Category Archives: Stock Specifics

VRIDHI does not take responsibility for any views, comments, suggestions, advice. Every article will be posted with the information of the source.

DPTL to expand downstream biz in Egypt

Pratim Ranjan Bose, Business Line, 25/8/11


Having set foot in Egypt in the last fiscal, Rs 1,700-crore Dhunseri Petrochem and Tea Ltd (DPTL) is mulling expansion of its downstream petrochemicals business in the North African country.

Greenfield opportunities are also being explored in Europe.

“We are very seriously looking at Egypt,” the executive chairman, Mr C.K. Dhanuka, told Business Line. The company is aiming at a four-fold increase in turnover to Rs 7,000 crore by 2013-14.

Though he stressed that the company was committed to commission its greenfield PET resin facility at Ain El Sokhna (approximately 100 km from Cairo) before embarking on fresh projects, Mr Dhanuka was categorical that the company had more plans in store for the African destination.


“Egypt is strategically located to cater to the markets in Europe, Africa and the US. This coupled with the low cost of energy, approximately half when compared with India, makes it an attractive production base. Naturally, DTPL’s future expansion will be in Egypt,” he said.

DPTL, through its 70 per cent subsidiary Egyptian Indian Polyester Company S.A.E (EIPET), is setting up a 430,000-tonne facility at the deep-sea port town on Red Sea. The estimated $159-million (over Rs 700 crore at current exchange rate) project had suffered minor delays during the civil unrest in Egypt and is now expected to be on stream in the first quarter of 2013.

The company had recently bid for a project in a West European nation. The attempt, however, was not successful. “We are open to greenfield opportunities in Europe,” Mr Dhanuka said.

The Rs 370-crore capacity expansion at DTPL’s PET Resin facility to 410,000 tonne at Haldia in West Bengal is scheduled to be complete this fiscal. Depending on the market conditions, the capacity may be expanded by 200,000 tonnes.

Having acquired a number of bought-leaf factories in the recent past, the company is aiming to double the size of its tea business to 20 million kg in 2012-13.


LIC chops 57 illiquid scrips from portfolio

SITANSHU SWAIN, Financial Express 22/6/2011


Streamlining its equity portfolio, Life Insurance Corporation (LIC), India’s largest capital market investor has decided to knock off 57 illiquid scrips. While the company periodically reviews its market exposure, this is the largest tranche of stocks being removed at one go.

“We take this kind of decision on the basis of prevailing market conditions. Normally, we go by the definition set by Sebi for choosing illiquid stocks. This is one of largest blocks of stocks we have pruned from our equity portfolio to make it more productive,” said a senior LIC official.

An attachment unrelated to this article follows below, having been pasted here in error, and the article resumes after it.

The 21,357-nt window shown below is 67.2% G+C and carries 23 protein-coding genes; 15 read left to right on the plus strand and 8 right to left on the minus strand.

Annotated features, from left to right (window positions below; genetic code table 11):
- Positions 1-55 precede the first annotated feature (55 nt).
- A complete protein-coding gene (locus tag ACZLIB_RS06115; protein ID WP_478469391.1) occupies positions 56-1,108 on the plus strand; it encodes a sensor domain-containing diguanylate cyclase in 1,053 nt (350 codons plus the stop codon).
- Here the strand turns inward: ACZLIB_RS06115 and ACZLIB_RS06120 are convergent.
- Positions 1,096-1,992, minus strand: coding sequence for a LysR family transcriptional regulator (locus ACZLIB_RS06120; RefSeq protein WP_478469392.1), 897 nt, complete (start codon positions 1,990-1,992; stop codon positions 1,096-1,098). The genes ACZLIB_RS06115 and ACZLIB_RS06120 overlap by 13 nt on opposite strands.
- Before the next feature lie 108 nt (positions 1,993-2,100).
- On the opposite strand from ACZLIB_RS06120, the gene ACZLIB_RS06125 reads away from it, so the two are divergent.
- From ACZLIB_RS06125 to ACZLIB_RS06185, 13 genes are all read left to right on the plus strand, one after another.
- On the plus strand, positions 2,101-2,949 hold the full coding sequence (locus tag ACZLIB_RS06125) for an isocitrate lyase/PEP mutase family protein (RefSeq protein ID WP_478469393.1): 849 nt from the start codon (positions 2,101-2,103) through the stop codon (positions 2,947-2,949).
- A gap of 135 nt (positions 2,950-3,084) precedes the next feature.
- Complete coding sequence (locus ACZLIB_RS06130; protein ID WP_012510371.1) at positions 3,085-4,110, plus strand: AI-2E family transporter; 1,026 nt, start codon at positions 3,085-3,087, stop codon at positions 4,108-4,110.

Without specifically naming the scrips, the official said some of the better known companies in the illiquid list include Gokaldas Exports, Sundaram Finance, Cinemax India, JMT Auto, Crisil, Godfrey Phillips and Oriental Hotels.

According to the official, the corporation’s decision was necessitated by the bearish market. With the dip in combined daily average volumes on both exchanges, illiquid counters have naturally suffered the most. The number of illiquid scrips on the Bombay Stock Exchange and National Stock Exchange has risen sharply in the past six months.

According to Sebi data updated till April, 3,000 out of 5,069 listed companies were illiquid, most of which are listed only on BSE. In NSE, out of its 1,578 listed stocks, the number of illiquid scrips is only 120.

Two years ago, LIC set up an investment monitoring and accounting department, which also helps ensure the portfolio is churned regularly. LIC recently changed its practice of holding scrips indefinitely.

The government has appointed a committee headed by former RBI deputy governor Vepa Kamesam to, inter alia, figure out how LIC manages its stock market exposure. Former chairman and current managing director TS Vijayan had also reportedly come under fire for not optimising the company’s investment portfolio.

Last fiscal, LIC on net basis invested R43,000 crore in equity markets. By churning its portfolio, the corporation booked a profit of around R17,000 crore in 2010-11 as against R9,400 crore the previous year. As on March 31, 2011, on a mark-to-market basis, LIC’s equity portfolio has registered a growth of 69.71% in 2010-11.

LIC’s gross investment during 2010-11, under all funds taken together, crossed R1,96,000 crore and during the year, the total investment income was R91,688 crore.

Also, by maintaining a tighter control, LIC’s gross NPA was much lower at Rs 751 crore. LIC’s gross and Net NPAs as on March 31in terms of percentage were 0.99% and 0.31% respectively.